Timshel, which means “you may” in He­brew, was in­spired by the end­ing of John Stein­beck’s East of Eden, which ex­plores the bi­b­li­cal idea that peo­ple have con­trol over whether to do good or evil. Its in­vestors in­clude for­mer Google Chief Ex­ec­u­tive Of­fi­cer Eric Sch­midt, now ex­ec­u­tive chair­man of Google par­ent com­pany Al­pha­bet. Slaby pre­vi­ously worked for Sch­midt as chief tech­nol­ogy strate­gist at To­mor­rowVen­tures, Sch­midt’s in­vest­ment fund. Sch­midt de­clined to com­ment.

Slaby, 38, sports hood­ies and a beard speck­led with white. He wouldn’t dis­cuss the specifics of the ser­vices he pro­vides to the Clin­ton cam­paign. He says his goal with Timshel is to make the kinds of dig­i­tal en­gage­ment strate­gies he’s de­vel­oped for po­lit­i­cal cam­paigns avail­able to non­prof­its and ad­vo­cacy groups. Timshel’s web­site notes that it’s or­ga­nized as a for-profit to bet­ter “re­cruit, re­tain, and re­ward” its staff.

By set­ting up a free­stand­ing com­pany, Slaby be­lieves he can at­tract and keep tal­ented pro­gram­mers, rather than let­ting them dis­perse in be­tween po­lit­i­cal cam­paigns. “We want this to be­come the foun­da­tion for a lot of the in­no­va­tion in the so­cial im­pact com­mu­nity,” he says. “If that ends up be­ing true for cam­paigns, that’s great.”

For in­vestors, though, Timshel of­fers a ve­hi­cle for pro­vid­ing an im­me­di­ate ser­vice to the Clin­ton cam­paign. “Fed­eral law is clear,” says Paul S. Ryan, deputy ex­ec­u­tive di­rec­tor of the Cam­paign Le­gal Cen­ter, a Wash­ing­ton non­profit watch­dog that tracks cam­paign fi­nance is­sues. “Can­di­dates must pay fair-mar­ket value for any goods and ser­vices in or­der to avoid re­ceiv­ing an il­le­gal, in-kind con­tri­bu­tion.”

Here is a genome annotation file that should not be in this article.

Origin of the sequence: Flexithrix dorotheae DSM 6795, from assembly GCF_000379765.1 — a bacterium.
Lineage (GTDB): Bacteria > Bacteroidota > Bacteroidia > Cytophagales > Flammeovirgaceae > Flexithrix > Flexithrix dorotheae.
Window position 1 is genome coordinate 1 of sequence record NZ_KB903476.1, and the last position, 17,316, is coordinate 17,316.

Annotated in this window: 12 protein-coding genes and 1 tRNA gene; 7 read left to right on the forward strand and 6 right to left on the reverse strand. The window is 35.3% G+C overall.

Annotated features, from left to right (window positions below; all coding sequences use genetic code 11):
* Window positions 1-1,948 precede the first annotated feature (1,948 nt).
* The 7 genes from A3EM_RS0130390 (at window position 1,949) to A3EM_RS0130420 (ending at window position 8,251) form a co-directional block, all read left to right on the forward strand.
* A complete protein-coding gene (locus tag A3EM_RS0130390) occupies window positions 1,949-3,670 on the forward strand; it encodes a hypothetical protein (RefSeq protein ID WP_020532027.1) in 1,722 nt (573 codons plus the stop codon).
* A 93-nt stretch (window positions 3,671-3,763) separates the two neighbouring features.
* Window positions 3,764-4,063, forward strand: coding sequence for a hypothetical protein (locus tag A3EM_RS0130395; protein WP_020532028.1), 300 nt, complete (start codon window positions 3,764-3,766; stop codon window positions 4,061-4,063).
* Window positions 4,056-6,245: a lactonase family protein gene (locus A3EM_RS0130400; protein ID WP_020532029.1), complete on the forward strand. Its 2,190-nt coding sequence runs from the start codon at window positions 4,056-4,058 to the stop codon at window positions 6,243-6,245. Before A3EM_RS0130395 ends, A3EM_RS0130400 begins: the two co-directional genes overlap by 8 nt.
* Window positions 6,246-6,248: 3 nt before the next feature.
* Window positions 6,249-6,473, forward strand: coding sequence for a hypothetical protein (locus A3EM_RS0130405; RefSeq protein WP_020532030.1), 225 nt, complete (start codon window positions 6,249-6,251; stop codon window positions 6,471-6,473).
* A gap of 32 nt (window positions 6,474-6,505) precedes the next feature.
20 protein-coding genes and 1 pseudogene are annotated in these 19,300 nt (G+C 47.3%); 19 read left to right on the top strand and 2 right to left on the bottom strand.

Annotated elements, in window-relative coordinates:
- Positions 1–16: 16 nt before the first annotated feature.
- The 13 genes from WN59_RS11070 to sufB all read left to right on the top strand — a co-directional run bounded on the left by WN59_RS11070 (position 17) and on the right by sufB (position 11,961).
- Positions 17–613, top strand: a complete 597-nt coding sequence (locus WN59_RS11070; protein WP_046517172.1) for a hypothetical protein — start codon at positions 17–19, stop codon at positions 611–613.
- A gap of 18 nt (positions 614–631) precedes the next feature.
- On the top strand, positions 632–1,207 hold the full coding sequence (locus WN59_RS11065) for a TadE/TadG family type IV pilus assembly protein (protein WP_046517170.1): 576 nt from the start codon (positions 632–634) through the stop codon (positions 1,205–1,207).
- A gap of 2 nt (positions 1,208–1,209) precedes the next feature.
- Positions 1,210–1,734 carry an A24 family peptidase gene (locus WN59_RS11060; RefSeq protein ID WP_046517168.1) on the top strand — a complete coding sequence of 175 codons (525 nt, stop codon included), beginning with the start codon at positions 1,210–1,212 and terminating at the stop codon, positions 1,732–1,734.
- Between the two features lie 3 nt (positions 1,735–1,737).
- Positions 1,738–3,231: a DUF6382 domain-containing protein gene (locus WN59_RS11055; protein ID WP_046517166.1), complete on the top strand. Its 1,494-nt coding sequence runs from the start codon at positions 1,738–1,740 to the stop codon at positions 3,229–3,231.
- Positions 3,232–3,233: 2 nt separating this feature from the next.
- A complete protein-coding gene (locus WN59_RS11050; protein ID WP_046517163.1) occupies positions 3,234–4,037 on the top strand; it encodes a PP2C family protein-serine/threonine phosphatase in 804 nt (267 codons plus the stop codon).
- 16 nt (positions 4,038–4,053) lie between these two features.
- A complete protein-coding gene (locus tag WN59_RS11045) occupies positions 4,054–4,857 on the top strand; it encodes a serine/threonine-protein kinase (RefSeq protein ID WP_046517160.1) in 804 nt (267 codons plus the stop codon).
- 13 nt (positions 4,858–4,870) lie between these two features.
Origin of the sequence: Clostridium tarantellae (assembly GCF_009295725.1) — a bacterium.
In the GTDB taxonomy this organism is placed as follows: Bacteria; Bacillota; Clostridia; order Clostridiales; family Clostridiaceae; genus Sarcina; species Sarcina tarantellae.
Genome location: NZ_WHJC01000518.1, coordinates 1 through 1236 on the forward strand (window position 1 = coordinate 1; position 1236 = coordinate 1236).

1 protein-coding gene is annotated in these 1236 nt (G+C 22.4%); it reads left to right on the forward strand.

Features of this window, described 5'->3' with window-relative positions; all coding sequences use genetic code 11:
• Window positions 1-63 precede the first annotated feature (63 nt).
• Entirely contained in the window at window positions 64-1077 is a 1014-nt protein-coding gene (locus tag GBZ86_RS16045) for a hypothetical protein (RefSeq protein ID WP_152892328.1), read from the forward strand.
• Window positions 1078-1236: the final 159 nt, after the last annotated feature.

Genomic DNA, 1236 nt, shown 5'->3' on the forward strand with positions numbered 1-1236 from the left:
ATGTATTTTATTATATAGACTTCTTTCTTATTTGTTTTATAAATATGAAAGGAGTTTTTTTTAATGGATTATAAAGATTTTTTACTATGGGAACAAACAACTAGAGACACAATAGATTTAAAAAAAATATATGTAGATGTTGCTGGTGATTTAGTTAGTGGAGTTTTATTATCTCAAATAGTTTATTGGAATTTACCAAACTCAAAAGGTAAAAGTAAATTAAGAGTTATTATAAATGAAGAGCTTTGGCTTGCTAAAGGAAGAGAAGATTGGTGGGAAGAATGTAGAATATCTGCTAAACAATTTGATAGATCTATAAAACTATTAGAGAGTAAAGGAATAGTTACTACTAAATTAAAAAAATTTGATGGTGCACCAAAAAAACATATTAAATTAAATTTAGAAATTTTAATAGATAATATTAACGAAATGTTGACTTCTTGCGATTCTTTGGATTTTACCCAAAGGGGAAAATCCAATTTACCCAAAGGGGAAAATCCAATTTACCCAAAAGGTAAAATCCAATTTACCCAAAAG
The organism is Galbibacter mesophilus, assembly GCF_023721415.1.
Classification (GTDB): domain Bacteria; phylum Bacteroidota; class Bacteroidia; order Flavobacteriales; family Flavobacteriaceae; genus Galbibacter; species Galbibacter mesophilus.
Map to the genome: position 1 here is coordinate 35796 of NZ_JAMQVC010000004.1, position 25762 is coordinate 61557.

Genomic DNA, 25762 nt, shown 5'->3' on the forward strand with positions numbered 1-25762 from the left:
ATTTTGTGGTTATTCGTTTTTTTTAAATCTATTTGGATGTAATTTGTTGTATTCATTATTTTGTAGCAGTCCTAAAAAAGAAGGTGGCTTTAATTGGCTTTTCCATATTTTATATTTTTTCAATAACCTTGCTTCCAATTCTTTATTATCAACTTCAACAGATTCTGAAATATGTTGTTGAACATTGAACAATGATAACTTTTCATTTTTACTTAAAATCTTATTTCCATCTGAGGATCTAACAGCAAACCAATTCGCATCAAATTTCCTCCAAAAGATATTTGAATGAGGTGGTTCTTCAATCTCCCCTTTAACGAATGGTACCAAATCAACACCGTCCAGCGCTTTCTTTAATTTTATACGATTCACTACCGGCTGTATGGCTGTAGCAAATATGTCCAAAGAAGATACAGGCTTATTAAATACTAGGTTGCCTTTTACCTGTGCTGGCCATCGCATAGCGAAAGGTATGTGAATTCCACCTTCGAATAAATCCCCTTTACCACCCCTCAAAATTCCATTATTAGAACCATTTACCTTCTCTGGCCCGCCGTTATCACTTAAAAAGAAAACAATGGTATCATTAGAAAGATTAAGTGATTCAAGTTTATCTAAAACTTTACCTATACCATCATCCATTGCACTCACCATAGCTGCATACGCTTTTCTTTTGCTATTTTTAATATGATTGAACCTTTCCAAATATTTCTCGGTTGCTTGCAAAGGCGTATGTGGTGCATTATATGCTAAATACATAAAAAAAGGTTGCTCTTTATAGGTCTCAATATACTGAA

Timshel has signed other cus­tomers. An­other early client was the Hive, an ini­tia­tive of the non­profit foun­da­tion USA for UNHCR, which sup­ports the United Na­tions’ refugee pro­grams. Di­rec­tor Brian Re­ich says he can see ev­i­dence of Ground­work’s ef­fec­tive­ness in the e-mail com­mu­ni­ca­tions he re­ceives from Clin­ton’s cam­paign.

Last month, as the Demo­cratic pri­mary in New York grew closer, the San­ders cam­paign called Re­ich sev­eral times to ask if it could count on his vote. Each time, he told the per­son on the other end of the line no. Clin­ton’s com­mu­ni­ca­tions, he says, seemed to ac­count for his pre­vi­ous re­sponses, mak­ing him feel as if he was hav­ing a con­ver­sa­tion of sorts.

“Over the course of this cam­paign, their mes­sag­ing to me, their asks of me, you can see it get­ting more and more so­phis­ti­cated, just even based on what I like on a Face­book post or Twit­ter,” Re­ich says. He re­ceived cus­tom­ized text mes­sages, and sub­se­quent e-mails re­ferred to those mes­sages, mak­ing it clear the sys­tem

“Let us worry about those prob­lems, and you fo­cus on the cam­paign”

knew what he’d read and what he hadn’t. “They’re clearly lis­ten­ing,” he says. But “there lit­er­ally isn’t a hu­man be­ing who is lis­ten­ing to me and go­ing, ‘Oh, Brian seems to care about this.’ ”